The head of NJ Transit says surprise train cancellations are often unavoidable and there’s no quick fix for the problem.

Kevin Corbett, the president and CEO of NJ Transit, pointed out that there's a shortage of engineers that he transit agency is trying to address by adding and training more employees.

NJ Transit has about 335 train engineers, which is enough to cover operations, but when people call out sick, the agency does not have “a bench” of engineers in reserve, so they have to rely on individuals who volunteer to work overtime, and during the summer that is harder than at other times of the year.

But he pointed out that even if there are engineers who have put themselves on the overtime list, “there’s a federal limit, just like with pilots, they can only work so many hours within a certain number of days for the FRA, the federal railway administration.”

He said it takes about 20 months of training to become an NJ Transit engineer, and new engineer training classes will be graduating in October, November and January, so the situation will improve in the coming months.

Corbett said that when an engineer calls out sick, it’s usually unpredictable and at the last minute, so the agency must immediately try to find a back up to avoid having a train cancelled.

“We certainly don’t have an indication until the night before, and then in the morning you see who, if anybody, else called out unexpectedly.”

He pointed out engineers will make a minimum of four trips during a regular shift, so if NJ Transit can’t find a replacement for a sick engineer, four train cancellations may result.

So if there is such an engineer squeeze right now, why not just cancel a certain number of trains in advance, to allow travelers to be forewarned, until more engineers are available?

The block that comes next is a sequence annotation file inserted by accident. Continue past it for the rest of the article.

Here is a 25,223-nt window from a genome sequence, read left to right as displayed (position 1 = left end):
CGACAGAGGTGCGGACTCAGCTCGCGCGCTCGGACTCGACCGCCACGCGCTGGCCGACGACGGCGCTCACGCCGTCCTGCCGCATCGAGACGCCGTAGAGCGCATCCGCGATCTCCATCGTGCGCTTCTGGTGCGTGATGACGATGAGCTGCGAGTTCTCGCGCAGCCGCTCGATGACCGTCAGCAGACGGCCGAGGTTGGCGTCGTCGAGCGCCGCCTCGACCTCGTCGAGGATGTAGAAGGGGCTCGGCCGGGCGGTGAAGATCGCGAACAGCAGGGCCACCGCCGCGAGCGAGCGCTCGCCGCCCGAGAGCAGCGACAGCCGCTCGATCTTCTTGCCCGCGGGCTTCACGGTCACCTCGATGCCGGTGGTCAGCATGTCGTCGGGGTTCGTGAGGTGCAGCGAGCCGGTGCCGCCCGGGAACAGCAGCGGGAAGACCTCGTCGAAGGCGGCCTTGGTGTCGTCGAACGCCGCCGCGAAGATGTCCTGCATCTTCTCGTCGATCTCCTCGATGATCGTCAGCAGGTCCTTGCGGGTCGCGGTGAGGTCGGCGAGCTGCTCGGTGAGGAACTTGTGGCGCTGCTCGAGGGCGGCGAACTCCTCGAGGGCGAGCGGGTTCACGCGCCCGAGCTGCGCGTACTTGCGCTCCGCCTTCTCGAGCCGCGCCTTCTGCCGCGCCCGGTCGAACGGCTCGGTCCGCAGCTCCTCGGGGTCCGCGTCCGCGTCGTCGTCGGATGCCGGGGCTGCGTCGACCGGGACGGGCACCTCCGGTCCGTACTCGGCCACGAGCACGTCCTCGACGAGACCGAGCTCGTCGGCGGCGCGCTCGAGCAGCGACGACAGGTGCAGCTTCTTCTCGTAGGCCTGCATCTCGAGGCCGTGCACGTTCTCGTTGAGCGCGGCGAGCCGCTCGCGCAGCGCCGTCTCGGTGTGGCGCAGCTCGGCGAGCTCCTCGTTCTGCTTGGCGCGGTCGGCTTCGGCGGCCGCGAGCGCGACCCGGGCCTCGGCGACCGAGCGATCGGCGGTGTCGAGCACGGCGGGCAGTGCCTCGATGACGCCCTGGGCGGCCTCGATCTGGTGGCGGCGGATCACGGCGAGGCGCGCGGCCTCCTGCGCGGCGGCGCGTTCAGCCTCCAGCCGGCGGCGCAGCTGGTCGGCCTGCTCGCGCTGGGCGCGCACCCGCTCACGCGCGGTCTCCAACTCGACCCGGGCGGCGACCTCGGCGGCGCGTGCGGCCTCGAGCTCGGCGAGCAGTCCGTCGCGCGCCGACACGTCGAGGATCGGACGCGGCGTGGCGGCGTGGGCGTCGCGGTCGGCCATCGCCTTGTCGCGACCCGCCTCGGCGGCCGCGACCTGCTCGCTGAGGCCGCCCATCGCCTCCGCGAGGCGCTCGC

Corbett said in order to cancel even a single train from the NJ Transit schedule for any length of time, public hearings must be held and the rail worker unions would also have to agree in advance.

“You have to be careful, line by line, particularly the heavy traveled lines," he said. "If you cancel one train, what that tends to do is drive people to the next train, then you have overcrowding.”

He said what will happen is “you’re going to have 2,000 people trying to get on the next train that holds 1,200, and you know what that looks like. So we have to make sure we provide the basic service.”

Corbett said if an engineer calls out sick and they can’t find a replacement, they have a morning meeting to decide which trains to cut to "have the least impact."

Planners will look at how many trains would follow a cancelled train at which times, and then review adding local stops to minimize the impact of the cancellation.

He said the goal is to get 383 rail engineers into the system, which should be reached in the next year or two.

Corbett added with most Jersey roads so jam-packed, even with the ongoing cancelled train challenge, “our ridership is up 3% (from this same time last year) and I’d like to say it’s because we’re providing phenomenal service. We know we’re not yet and we’re working hard to get to that stage in the coming months."

“People may get annoyed with us and say no more NJ Transit and they drive for three days and they come back.”

You can contact reporter David Matthau at

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